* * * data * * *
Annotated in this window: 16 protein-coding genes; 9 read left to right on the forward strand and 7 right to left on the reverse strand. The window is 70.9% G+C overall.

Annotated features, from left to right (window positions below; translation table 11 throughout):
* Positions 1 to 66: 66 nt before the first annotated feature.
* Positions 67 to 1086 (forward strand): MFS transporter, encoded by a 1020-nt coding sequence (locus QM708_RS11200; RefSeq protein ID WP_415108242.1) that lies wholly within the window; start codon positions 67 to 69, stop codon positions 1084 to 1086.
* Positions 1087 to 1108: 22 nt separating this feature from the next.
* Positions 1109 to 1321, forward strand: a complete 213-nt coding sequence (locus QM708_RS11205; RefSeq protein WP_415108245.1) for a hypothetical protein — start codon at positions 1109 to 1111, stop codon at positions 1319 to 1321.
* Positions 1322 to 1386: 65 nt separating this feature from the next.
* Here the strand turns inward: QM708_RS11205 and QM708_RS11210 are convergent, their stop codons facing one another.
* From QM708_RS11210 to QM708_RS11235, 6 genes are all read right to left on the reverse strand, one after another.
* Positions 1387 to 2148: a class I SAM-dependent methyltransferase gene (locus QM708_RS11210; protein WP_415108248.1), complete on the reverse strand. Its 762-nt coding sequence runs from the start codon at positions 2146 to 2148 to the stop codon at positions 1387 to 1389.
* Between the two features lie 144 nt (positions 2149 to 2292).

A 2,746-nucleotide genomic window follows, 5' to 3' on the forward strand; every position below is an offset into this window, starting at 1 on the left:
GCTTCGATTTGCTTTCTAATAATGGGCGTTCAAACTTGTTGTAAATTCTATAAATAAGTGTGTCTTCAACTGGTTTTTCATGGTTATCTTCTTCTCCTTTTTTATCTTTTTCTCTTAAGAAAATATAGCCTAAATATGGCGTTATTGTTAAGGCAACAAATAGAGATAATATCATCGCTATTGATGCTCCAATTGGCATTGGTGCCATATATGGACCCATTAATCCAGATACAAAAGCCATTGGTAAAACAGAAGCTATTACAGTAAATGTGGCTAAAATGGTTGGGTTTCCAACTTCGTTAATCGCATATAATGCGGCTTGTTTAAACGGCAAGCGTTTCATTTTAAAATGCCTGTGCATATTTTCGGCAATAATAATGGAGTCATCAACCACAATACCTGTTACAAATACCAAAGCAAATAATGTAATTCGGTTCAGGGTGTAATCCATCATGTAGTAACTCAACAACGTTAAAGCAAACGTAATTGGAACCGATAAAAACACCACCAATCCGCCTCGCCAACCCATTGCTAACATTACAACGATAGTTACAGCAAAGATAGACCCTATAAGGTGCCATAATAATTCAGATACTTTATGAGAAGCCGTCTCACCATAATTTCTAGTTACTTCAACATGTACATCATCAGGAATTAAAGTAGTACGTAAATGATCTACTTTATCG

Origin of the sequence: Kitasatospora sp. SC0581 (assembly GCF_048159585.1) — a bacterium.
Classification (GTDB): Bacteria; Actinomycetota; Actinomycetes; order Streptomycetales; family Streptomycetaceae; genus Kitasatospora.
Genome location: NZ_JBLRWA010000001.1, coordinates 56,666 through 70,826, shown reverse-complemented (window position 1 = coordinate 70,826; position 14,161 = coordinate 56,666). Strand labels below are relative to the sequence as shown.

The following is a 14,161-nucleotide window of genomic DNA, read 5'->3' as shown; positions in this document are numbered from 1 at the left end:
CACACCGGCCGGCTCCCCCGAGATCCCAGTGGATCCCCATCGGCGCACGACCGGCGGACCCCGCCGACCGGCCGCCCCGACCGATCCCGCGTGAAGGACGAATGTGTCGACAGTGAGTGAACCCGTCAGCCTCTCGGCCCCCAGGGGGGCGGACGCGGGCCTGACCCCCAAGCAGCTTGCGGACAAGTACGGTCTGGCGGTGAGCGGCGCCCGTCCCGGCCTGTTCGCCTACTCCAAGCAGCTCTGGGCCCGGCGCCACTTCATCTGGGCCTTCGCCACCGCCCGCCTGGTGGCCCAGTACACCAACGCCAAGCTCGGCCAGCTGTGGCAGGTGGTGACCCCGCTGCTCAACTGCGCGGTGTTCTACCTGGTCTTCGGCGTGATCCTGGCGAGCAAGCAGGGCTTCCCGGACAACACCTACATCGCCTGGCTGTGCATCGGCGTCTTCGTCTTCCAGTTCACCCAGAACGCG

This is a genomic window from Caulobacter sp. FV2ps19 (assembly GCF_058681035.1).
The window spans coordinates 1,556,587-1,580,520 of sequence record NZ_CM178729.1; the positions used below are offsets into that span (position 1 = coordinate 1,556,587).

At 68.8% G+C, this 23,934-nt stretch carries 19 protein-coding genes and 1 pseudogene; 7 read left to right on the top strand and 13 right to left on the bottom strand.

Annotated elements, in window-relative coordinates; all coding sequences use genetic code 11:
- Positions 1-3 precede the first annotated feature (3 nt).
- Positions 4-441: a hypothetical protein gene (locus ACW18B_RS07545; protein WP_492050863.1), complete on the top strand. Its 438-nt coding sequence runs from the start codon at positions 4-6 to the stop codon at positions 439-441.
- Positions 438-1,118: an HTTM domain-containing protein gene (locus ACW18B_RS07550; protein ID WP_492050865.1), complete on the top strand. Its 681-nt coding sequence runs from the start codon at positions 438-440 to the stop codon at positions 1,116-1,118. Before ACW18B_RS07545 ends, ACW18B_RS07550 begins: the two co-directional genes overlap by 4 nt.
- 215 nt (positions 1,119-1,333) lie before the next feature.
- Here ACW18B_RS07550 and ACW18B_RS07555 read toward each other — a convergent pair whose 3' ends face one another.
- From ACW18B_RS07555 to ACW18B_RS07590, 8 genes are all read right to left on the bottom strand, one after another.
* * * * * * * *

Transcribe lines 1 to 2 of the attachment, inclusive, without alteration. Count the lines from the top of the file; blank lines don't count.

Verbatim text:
Annotated in this window: 16 protein-coding genes; 9 read left to right on the forward strand and 7 right to left on the reverse strand. The window is 70.9% G+C overall.

Annotated features, from left to right (window positions below; translation table 11 throughout):